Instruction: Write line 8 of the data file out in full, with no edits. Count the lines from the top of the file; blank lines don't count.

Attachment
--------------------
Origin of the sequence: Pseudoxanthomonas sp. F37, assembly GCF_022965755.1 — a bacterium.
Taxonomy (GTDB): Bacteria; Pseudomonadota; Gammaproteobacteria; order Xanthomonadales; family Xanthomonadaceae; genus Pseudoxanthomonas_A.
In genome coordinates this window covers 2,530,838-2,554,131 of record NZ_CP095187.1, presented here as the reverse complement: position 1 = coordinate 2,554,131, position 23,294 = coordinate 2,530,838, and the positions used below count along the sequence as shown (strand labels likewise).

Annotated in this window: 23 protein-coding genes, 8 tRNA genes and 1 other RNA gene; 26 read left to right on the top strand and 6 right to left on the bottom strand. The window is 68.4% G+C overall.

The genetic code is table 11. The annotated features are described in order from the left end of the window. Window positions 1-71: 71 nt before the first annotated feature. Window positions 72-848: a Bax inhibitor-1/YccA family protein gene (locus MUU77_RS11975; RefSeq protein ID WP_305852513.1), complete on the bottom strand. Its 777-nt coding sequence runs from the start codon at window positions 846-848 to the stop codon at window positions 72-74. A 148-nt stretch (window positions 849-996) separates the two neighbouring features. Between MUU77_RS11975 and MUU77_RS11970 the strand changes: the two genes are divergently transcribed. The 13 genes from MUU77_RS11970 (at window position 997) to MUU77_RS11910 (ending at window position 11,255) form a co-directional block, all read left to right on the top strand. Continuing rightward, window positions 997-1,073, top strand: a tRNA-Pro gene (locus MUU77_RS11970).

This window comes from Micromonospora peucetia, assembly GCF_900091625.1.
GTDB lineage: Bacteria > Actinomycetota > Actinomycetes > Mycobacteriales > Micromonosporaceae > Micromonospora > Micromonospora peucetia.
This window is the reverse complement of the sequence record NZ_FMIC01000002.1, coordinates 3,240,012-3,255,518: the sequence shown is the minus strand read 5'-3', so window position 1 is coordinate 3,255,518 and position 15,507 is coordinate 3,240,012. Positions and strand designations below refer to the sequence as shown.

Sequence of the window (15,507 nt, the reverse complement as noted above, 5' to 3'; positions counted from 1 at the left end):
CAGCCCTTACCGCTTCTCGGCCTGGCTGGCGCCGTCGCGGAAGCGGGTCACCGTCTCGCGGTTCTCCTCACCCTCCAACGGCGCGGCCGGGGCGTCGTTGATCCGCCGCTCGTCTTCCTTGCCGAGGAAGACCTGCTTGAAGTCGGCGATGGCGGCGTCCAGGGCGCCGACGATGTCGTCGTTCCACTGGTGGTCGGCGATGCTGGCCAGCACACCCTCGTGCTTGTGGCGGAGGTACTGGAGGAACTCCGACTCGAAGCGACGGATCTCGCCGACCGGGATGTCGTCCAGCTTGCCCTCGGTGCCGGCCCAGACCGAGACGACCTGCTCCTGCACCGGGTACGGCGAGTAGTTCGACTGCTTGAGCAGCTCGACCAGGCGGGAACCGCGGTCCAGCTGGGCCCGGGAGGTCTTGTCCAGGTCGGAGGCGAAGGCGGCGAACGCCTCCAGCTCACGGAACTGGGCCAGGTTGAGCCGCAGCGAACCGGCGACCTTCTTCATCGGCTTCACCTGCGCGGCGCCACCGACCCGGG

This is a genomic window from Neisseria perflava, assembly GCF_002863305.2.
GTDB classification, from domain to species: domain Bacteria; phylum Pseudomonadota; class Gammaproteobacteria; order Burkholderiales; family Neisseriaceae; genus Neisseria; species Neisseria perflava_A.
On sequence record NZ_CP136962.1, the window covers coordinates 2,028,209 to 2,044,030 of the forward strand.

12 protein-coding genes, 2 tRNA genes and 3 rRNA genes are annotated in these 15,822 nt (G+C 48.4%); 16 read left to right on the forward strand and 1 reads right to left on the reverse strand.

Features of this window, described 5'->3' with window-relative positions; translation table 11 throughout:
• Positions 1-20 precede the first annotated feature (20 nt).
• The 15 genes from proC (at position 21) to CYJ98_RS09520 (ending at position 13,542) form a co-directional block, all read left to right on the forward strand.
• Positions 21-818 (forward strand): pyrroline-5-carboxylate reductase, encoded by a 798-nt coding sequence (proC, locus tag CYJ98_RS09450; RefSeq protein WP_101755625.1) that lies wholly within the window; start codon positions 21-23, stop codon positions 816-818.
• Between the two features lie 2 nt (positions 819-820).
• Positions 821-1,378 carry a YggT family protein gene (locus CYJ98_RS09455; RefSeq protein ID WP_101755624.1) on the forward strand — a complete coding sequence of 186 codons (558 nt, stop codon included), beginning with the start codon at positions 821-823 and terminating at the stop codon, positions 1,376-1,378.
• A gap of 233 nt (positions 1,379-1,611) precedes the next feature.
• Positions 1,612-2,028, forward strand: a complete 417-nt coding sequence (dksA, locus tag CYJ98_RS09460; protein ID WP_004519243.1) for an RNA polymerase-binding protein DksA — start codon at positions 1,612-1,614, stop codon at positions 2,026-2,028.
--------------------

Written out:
This window is the reverse complement of the sequence record NZ_FMIC01000002.1, coordinates 3,240,012-3,255,518: the sequence shown is the minus strand read 5'-3', so window position 1 is coordinate 3,255,518 and position 15,507 is coordinate 3,240,012. Positions and strand designations below refer to the sequence as shown.